Marriage is for White People

Despite the fact that the divorce rate is high, I still aspire to get married and have children someday. Thus it is sad when you hear that some African American children think that “marriage is for white people.” Granted this perception has to do with the increasing number of single (mostly female) family households in the black community, but that doesn’t mean that we shouldn’t still aspire to having a two parent household. Particularly since studies show over and over again, that children are happier and more successful when they are in a loving two parent household.

Marriage is For White People
Washington Post, By Joy Jones
Sunday, March 26, 2006; Page B01
Among African Americans, the desire for marriage seems to have a different trajectory for women and men. My observation is that black women in their twenties and early thirties want to marry and commit at a time when black men their age are more likely to enjoy playing the field. As the woman realizes that a good marriage may not be as possible or sustainable as she would like, her focus turns to having a baby, or possibly improving her job status, perhaps by returning to school or investing more energy in her career.
As men mature, and begin to recognize the benefits of having a roost and roots (and to feel the consequences of their risky bachelor behavior), they are more willing to marry and settle down. By this time, however, many of their female peers are satisfied with the lives they have constructed and are less likely to settle for marriage to a man who doesn’t bring much to the table. Indeed, he may bring too much to the table: children and their mothers from previous relationships, limited earning power, and the fallout from years of drug use, poor health care, sexual promiscuity. In other words, for the circumspect black woman, marriage may not be a business deal that offers sufficient return on investment.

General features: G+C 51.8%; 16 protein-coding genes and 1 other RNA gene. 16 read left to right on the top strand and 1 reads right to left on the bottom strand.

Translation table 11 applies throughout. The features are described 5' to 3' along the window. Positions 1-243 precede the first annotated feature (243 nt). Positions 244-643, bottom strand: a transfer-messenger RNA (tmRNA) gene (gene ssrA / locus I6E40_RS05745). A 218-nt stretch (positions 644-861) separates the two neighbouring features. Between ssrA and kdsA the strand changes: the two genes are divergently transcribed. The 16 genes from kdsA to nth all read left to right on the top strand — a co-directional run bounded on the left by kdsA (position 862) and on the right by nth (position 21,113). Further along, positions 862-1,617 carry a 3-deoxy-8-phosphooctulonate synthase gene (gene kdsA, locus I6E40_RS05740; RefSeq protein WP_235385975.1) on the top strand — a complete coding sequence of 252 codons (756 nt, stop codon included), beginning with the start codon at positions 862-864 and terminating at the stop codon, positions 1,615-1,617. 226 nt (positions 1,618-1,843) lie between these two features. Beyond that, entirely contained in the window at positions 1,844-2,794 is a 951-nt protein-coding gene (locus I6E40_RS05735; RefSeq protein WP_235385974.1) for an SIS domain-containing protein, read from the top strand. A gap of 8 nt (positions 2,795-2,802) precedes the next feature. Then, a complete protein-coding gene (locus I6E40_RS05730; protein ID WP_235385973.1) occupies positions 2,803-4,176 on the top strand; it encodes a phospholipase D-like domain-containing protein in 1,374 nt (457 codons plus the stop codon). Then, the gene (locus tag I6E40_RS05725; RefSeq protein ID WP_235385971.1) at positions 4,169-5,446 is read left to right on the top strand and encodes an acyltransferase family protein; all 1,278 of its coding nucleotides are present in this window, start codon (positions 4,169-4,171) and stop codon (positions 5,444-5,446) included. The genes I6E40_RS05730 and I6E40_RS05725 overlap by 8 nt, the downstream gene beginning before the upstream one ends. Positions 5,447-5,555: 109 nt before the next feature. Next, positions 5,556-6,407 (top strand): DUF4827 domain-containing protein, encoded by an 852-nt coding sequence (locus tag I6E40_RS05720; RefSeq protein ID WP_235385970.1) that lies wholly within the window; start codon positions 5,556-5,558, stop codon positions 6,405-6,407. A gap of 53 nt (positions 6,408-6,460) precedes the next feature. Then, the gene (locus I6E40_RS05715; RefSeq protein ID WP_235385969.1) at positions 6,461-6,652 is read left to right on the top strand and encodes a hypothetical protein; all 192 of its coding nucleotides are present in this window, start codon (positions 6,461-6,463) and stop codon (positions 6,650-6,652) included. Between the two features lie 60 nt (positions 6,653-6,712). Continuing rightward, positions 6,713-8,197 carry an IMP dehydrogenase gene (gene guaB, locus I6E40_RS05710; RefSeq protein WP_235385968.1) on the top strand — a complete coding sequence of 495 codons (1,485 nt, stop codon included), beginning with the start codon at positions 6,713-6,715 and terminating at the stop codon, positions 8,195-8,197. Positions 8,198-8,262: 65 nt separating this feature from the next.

In the past, marriage was primarily just such a business deal. Among wealthy families, it solidified political alliances or expanded land holdings. For poorer people, it was a means of managing the farm or operating a household. Today, people have become economically self-sufficient as individuals, no longer requiring a spouse for survival. African American women have always had a high rate of labor-force participation. “Why should well-salaried women marry?” asked black feminist and author Alice Dunbar-Nelson as early as 1895. But now instead of access only to low-paying jobs, we can earn a breadwinner’s wage, which has changed what we want in a husband. “Women’s expectations have changed dramatically while men’s have not changed much at all,” said one well-paid working wife and mother. “Women now say, ‘Providing is not enough. I need more partnership.’ ”

Note: Link to Marriage is For White People article uncovered while at NegroPhile blog.

1 Comment
  1. This depresses me so much. I go back and forth about on view of marriage. I grew up in (for better or worse) a matriarchal family, not a “single parent” family, but one without a mother AND father as primary caregivers. I would like to have a family someday, but I have such a jaundiced view of marriage, I fear being alone in an unsucessful marriage far more than I fear being alone as a single woman… I don’t know what this means.

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